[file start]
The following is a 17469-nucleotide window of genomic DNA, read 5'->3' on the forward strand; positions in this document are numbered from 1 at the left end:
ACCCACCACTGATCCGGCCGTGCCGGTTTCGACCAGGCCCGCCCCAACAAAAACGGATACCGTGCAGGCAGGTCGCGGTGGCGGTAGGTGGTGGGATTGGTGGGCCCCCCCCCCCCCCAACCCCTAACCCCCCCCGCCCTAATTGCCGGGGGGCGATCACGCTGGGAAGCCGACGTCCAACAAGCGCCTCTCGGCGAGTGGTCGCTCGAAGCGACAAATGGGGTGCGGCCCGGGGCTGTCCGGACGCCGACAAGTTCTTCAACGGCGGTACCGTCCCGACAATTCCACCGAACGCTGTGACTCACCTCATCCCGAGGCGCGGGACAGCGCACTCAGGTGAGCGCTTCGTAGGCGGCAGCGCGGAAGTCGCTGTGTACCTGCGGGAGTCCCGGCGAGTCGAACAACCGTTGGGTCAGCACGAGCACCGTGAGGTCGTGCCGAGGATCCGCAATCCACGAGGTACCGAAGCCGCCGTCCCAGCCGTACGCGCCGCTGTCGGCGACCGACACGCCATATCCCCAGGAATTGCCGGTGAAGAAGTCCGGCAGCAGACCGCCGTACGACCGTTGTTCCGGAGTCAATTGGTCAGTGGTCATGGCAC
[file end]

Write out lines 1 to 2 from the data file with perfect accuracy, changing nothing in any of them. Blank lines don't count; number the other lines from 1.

The following is a 17469-nucleotide window of genomic DNA, read 5'->3' on the forward strand; positions in this document are numbered from 1 at the left end:
ACCCACCACTGATCCGGCCGTGCCGGTTTCGACCAGGCCCGCCCCAACAAAAACGGATACCGTGCAGGCAGGTCGCGGTGGCGGTAGGTGGTGGGATTGGTGGGCCCCCCCCCCCCCCAACCCCTAACCCCCCCCGCCCTAATTGCCGGGGGGCGATCACGCTGGGAAGCCGACGTCCAACAAGCGCCTCTCGGCGAGTGGTCGCTCGAAGCGACAAATGGGGTGCGGCCCGGGGCTGTCCGGACGCCGACAAGTTCTTCAACGGCGGTACCGTCCCGACAATTCCACCGAACGCTGTGACTCACCTCATCCCGAGGCGCGGGACAGCGCACTCAGGTGAGCGCTTCGTAGGCGGCAGCGCGGAAGTCGCTGTGTACCTGCGGGAGTCCCGGCGAGTCGAACAACCGTTGGGTCAGCACGAGCACCGTGAGGTCGTGCCGAGGATCCGCAATCCACGAGGTACCGAAGCCGCCGTCCCAGCCGTACGCGCCGCTGTCGGCGACCGACACGCCATATCCCCAGGAATTGCCGGTGAAGAAGTCCGGCAGCAGACCGCCGTACGACCGTTGTTCCGGAGTCAATTGGTCAGTGGTCATGGCAC